I travelled to Myanmar (Burma) with an open mind about the food, blocking out the bad rap that many reviewers had written. How could a country that’s surrounded by such culinary kings as Thailand, India and China possibly have such a reputation of poor food?
Well I’m here to assure you that the food is good, in fact great. Fresh, simple fare with tasty flavours and generous portion sizes.
As with many countries, rice is the staple of most Burmese meals. It’s served with a number of dishes that can be a blend of Indian, Chinese, Thai and Mon influences. Made with locally grown vegetables and freshly caught seafood, the meals can be one of four flavours: spicy, bitter, sour or salty.
The variety of dishes on a menu is extraordinary but for me, it was the ‘extras’ that appear on your table in addition to your main meal. A procession of plates filled with side salads, dips, sauces, marinated vegetables accompany your meal and are in themselves an interesting blend of flavours and textures.
Mandalay has a strong Chinese influence and Inle Lake has Shan cuisine, similar to eating Thai food. Wherever you travel throughout Myanmar (Burma) you’ll find plenty of Chinese and Indian restaurants that adopt some of the Burmese style of cooking to create a whole new style of food that challenges the palate to recognise the ingredients.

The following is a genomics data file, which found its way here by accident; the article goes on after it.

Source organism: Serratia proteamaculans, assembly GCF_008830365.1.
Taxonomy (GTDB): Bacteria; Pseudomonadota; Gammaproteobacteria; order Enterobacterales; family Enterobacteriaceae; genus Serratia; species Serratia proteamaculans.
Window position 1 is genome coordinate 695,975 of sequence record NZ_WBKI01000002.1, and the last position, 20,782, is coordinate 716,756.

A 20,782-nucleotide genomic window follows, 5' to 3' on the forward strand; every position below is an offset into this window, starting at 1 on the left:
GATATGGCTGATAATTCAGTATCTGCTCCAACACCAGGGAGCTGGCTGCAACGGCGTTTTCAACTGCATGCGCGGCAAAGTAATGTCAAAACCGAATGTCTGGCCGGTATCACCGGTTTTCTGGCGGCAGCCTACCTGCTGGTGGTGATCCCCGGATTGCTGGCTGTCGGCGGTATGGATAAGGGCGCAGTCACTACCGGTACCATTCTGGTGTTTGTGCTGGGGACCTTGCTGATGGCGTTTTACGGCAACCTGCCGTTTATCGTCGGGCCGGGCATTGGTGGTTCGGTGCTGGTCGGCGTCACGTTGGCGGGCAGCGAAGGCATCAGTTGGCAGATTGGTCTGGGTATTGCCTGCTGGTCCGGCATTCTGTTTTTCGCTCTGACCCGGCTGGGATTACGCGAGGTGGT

A signature dish of Burmese cooking is laphet which is fermented green tea leaves that have been mixed with sesame seeds, fried peas, fried garlic, peanuts, dried shrimp and other ingredients that I couldn’t identify. It doesn’t present very well at the table and therefore, many tourists turn their nose up at it, but I encourage you to stick with it.
Now let’s get to the good stuff – desserts. And it’s not chocolate. With so many fresh fruit varieties to choose from, the locals prepare an amazing selection of tarts, pies and cakes. Kyauk Kyaw or seaweed jelly is made with a layer of coconut milk on top. Sago and tapioca pudding sweetened with enriched coconut is another popular dish. A common offering at the end of a meal is palm sugar served in small squares – a dental nightmare but taste bud favourite.
Street food looks something like this picture. Fish pancake? Not really sure but there were often in market places. Wasn’t game to try one.
Trawling through markets is always interesting and a great opportunity to snap photos of food. I challenged a fellow traveller to identify five of the green vegetables at a stall. We could name 3, the other 20 or so were unrecognisable to us. We tried this same experiment when we looked at other stalls – legumes, nuts, fruit, fish and so on.
Here are some tips about the local food:
- Resort restaurants stay open late but street stalls and smaller cafes shut early.
- The local food stalls and restaurants are either in English/Burmese and stallholders were extremely helpful in making sure you get what you want. If you find yourself somewhere that doesn’t speak English – feel free to point at what you like on other restaurateurs plates and nod.